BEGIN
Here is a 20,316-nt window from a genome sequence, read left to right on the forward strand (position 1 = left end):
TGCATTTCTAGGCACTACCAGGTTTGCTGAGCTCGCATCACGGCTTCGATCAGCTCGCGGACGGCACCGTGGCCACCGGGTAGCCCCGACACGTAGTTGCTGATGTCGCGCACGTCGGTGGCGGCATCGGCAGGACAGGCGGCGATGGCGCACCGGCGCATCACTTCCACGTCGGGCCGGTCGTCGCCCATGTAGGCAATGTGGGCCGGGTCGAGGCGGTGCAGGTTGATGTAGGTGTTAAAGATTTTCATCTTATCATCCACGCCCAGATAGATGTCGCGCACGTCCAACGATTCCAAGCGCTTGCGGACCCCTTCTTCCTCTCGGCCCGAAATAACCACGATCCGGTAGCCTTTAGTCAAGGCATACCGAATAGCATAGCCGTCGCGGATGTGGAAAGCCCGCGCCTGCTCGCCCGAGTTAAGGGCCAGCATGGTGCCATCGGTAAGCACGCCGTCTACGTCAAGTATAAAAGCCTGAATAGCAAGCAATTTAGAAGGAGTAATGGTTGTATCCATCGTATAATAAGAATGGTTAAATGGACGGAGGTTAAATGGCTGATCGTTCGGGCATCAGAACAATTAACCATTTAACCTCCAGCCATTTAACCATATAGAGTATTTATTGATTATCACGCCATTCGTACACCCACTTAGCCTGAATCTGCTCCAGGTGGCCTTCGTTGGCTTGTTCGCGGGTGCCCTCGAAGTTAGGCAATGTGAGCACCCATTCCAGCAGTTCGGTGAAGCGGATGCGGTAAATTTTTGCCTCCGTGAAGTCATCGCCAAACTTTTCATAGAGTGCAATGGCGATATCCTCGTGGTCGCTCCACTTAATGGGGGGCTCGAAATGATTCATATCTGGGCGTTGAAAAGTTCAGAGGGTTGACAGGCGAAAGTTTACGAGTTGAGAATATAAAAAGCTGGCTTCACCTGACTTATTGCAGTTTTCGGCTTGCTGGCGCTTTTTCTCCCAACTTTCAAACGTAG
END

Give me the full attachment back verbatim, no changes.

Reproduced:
Here is a 20,316-nt window from a genome sequence, read left to right on the forward strand (position 1 = left end):
TGCATTTCTAGGCACTACCAGGTTTGCTGAGCTCGCATCACGGCTTCGATCAGCTCGCGGACGGCACCGTGGCCACCGGGTAGCCCCGACACGTAGTTGCTGATGTCGCGCACGTCGGTGGCGGCATCGGCAGGACAGGCGGCGATGGCGCACCGGCGCATCACTTCCACGTCGGGCCGGTCGTCGCCCATGTAGGCAATGTGGGCCGGGTCGAGGCGGTGCAGGTTGATGTAGGTGTTAAAGATTTTCATCTTATCATCCACGCCCAGATAGATGTCGCGCACGTCCAACGATTCCAAGCGCTTGCGGACCCCTTCTTCCTCTCGGCCCGAAATAACCACGATCCGGTAGCCTTTAGTCAAGGCATACCGAATAGCATAGCCGTCGCGGATGTGGAAAGCCCGCGCCTGCTCGCCCGAGTTAAGGGCCAGCATGGTGCCATCGGTAAGCACGCCGTCTACGTCAAGTATAAAAGCCTGAATAGCAAGCAATTTAGAAGGAGTAATGGTTGTATCCATCGTATAATAAGAATGGTTAAATGGACGGAGGTTAAATGGCTGATCGTTCGGGCATCAGAACAATTAACCATTTAACCTCCAGCCATTTAACCATATAGAGTATTTATTGATTATCACGCCATTCGTACACCCACTTAGCCTGAATCTGCTCCAGGTGGCCTTCGTTGGCTTGTTCGCGGGTGCCCTCGAAGTTAGGCAATGTGAGCACCCATTCCAGCAGTTCGGTGAAGCGGATGCGGTAAATTTTTGCCTCCGTGAAGTCATCGCCAAACTTTTCATAGAGTGCAATGGCGATATCCTCGTGGTCGCTCCACTTAATGGGGGGCTCGAAATGATTCATATCTGGGCGTTGAAAAGTTCAGAGGGTTGACAGGCGAAAGTTTACGAGTTGAGAATATAAAAAGCTGGCTTCACCTGACTTATTGCAGTTTTCGGCTTGCTGGCGCTTTTTCTCCCAACTTTCAAACGTAG